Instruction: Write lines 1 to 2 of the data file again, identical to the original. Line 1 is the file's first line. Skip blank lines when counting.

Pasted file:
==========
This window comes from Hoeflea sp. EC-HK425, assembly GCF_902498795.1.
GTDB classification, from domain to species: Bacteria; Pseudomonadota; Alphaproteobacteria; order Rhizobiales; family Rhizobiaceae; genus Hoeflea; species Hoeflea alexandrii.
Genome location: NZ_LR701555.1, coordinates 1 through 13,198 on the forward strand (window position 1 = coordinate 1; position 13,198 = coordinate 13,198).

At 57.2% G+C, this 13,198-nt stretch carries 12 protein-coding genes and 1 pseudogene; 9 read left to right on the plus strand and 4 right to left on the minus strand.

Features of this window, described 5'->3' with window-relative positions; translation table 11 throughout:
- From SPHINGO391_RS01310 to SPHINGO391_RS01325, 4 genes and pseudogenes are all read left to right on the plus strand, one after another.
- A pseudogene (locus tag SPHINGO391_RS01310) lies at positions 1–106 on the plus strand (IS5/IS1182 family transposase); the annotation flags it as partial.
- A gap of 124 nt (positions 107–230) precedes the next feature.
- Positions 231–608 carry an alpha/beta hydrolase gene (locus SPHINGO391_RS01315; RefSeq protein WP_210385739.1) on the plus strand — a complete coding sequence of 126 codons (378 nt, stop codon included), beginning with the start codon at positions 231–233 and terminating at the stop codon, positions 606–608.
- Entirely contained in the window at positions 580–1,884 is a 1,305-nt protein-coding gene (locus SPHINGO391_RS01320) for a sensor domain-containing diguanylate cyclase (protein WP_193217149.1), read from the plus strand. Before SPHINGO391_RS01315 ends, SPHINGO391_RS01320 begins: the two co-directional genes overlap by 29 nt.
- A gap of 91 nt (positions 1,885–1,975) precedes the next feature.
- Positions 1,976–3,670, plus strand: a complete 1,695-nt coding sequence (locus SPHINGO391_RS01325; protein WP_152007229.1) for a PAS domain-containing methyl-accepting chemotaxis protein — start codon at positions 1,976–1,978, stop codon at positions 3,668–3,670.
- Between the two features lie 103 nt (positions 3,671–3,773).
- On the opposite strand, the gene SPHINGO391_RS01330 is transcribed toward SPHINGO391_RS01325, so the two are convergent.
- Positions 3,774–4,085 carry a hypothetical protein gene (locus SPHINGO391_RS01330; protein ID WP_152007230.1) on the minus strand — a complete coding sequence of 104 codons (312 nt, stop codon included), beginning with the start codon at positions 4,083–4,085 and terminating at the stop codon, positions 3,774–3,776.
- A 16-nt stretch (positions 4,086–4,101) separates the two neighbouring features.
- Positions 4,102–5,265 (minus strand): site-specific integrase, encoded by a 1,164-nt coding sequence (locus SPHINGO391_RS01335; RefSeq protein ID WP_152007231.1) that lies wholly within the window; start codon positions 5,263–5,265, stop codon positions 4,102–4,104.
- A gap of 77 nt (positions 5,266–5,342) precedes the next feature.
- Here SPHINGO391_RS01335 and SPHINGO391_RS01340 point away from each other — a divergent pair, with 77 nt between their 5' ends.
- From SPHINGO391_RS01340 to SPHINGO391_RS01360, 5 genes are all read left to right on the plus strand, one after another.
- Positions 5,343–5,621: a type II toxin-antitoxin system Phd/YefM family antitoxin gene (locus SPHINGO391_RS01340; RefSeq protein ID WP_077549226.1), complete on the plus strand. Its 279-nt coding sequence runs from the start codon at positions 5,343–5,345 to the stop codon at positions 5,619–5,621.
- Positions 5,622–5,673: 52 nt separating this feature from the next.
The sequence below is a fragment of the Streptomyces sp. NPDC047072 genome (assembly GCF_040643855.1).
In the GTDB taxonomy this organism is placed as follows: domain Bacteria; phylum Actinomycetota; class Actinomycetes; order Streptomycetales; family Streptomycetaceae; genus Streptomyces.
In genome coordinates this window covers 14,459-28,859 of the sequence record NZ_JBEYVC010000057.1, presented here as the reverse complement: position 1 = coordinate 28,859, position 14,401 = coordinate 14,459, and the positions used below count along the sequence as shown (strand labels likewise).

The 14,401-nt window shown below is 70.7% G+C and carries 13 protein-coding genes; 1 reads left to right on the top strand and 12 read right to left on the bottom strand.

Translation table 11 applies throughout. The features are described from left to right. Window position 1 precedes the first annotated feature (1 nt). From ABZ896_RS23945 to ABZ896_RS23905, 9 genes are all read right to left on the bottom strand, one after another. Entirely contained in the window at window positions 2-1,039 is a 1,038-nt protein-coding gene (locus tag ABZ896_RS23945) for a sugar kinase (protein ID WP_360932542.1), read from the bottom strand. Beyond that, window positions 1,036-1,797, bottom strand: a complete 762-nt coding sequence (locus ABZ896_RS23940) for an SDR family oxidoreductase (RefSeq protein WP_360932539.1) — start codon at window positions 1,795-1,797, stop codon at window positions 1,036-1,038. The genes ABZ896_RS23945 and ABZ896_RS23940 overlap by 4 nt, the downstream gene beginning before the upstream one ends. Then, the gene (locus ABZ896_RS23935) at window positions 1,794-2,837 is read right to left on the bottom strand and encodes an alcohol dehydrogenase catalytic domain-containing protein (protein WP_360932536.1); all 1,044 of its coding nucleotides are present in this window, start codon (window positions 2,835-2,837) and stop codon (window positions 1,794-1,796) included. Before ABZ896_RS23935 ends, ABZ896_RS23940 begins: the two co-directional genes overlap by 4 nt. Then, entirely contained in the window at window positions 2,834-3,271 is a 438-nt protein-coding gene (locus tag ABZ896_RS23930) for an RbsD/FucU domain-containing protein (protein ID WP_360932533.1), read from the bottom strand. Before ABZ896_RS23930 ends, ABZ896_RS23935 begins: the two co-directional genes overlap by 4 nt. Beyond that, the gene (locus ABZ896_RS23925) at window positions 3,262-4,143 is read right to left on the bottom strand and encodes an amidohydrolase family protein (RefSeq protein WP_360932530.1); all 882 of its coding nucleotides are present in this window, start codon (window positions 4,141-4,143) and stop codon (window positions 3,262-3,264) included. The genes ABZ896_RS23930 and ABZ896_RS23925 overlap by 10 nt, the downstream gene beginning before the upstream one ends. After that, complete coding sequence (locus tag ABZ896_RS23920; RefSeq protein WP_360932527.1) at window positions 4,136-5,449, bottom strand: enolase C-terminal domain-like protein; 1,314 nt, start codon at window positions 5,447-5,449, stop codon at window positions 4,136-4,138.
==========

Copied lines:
This window comes from Hoeflea sp. EC-HK425, assembly GCF_902498795.1.
GTDB classification, from domain to species: Bacteria; Pseudomonadota; Alphaproteobacteria; order Rhizobiales; family Rhizobiaceae; genus Hoeflea; species Hoeflea alexandrii.